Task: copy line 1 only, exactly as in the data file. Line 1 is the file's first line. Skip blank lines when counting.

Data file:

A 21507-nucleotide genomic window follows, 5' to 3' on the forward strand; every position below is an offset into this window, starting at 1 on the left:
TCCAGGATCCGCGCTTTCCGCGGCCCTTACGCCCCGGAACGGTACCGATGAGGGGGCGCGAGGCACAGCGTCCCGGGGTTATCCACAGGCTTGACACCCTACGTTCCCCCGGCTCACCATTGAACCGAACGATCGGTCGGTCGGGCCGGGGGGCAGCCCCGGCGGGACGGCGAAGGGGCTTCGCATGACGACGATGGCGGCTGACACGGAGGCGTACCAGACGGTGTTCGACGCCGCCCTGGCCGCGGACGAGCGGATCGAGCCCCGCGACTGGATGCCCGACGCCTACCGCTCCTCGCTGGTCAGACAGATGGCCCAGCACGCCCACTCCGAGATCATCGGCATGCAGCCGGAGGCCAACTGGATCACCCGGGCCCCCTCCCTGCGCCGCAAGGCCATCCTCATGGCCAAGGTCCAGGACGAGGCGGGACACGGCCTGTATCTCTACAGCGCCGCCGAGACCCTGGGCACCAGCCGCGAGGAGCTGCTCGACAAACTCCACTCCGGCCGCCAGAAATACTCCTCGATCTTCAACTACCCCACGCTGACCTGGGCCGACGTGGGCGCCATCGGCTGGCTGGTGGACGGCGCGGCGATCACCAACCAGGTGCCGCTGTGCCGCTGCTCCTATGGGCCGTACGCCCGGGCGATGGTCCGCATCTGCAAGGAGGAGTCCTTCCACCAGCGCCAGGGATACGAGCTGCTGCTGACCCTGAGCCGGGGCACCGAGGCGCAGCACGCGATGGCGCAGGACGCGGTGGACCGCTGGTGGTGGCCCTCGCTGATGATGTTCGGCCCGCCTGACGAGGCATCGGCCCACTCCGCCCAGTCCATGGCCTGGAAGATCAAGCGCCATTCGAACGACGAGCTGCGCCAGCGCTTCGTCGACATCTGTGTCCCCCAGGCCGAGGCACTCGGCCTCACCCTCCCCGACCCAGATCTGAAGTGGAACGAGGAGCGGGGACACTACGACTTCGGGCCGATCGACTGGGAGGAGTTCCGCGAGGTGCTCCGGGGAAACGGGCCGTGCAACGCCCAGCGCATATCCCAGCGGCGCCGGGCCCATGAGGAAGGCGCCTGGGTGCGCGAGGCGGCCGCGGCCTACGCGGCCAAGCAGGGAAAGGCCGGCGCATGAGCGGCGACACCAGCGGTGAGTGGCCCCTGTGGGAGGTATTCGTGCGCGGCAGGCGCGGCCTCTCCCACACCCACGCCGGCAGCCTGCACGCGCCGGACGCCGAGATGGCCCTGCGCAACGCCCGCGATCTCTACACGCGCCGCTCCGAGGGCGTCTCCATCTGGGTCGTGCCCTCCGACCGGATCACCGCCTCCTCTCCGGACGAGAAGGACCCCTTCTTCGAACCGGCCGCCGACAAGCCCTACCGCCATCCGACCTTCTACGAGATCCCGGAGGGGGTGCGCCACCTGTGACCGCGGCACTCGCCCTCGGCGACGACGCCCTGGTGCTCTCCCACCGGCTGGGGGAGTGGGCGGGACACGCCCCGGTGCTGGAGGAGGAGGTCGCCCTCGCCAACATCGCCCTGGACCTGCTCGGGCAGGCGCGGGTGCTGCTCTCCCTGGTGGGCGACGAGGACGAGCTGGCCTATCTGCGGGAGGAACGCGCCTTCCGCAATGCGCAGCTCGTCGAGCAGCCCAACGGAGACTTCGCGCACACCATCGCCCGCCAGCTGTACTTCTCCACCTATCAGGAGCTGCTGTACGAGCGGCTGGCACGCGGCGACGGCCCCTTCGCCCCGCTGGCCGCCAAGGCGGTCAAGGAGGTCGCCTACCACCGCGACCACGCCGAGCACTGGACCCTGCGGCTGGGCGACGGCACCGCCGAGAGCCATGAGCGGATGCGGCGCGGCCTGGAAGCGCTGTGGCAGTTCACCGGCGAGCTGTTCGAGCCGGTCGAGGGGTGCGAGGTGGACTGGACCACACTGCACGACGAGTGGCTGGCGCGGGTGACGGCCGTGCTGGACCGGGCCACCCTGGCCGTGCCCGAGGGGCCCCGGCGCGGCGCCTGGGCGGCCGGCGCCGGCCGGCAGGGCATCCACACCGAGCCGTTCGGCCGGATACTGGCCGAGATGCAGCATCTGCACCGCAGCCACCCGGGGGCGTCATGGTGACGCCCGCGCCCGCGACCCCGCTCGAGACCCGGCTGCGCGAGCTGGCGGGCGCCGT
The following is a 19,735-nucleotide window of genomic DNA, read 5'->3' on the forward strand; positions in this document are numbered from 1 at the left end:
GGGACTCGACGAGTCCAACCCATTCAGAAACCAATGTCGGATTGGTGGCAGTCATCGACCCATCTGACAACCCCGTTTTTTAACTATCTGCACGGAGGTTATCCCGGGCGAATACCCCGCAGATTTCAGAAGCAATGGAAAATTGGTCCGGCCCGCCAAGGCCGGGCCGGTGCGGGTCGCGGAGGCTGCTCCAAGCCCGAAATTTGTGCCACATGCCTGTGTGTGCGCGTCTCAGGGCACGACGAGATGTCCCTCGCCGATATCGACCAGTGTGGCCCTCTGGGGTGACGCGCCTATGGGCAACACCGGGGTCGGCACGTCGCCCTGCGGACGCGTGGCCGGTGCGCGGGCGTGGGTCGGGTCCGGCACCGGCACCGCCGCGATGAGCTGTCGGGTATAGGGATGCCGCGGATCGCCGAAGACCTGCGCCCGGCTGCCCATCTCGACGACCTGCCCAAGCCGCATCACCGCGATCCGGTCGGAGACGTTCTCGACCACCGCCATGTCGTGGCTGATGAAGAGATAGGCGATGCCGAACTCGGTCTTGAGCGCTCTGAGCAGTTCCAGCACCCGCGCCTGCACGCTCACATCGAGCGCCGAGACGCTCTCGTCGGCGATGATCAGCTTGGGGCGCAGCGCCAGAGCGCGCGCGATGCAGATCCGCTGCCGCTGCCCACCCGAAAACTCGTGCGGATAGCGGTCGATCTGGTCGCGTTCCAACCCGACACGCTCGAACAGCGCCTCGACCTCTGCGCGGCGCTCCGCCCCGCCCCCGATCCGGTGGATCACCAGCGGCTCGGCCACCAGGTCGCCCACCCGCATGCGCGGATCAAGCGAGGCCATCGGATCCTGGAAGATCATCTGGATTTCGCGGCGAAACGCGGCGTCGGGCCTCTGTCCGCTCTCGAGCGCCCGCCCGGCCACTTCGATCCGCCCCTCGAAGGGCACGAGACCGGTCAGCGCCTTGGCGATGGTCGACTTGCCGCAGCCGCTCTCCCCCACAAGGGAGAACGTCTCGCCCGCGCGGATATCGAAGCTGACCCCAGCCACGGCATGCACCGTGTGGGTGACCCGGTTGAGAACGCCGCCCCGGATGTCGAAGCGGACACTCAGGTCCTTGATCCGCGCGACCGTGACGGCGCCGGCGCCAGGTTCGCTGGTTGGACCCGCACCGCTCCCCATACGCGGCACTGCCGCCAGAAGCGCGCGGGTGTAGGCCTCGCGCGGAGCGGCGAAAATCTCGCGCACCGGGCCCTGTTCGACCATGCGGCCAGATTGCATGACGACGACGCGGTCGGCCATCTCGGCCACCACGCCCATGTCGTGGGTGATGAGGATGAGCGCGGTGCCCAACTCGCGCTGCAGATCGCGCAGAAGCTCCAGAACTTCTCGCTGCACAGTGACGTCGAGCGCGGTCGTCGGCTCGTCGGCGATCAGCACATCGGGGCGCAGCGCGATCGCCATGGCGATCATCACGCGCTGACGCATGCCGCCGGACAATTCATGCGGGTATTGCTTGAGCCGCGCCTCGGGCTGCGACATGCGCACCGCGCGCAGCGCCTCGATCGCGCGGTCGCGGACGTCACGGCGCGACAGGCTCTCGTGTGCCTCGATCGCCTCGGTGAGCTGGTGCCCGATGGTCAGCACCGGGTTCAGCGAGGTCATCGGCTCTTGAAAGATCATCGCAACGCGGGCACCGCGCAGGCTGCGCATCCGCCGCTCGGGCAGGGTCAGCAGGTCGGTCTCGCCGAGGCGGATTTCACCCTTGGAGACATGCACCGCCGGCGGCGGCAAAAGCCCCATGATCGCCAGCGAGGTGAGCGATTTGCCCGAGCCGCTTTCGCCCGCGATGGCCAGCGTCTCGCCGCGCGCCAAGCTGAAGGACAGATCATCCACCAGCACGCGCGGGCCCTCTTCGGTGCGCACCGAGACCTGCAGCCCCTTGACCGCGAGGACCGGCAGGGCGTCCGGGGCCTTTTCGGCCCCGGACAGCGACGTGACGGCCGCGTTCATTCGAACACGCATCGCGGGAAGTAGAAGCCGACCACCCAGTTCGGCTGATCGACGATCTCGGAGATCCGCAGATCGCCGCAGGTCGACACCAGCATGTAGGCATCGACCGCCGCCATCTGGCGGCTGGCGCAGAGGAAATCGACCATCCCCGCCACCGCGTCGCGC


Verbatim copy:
A 21507-nucleotide genomic window follows, 5' to 3' on the forward strand; every position below is an offset into this window, starting at 1 on the left: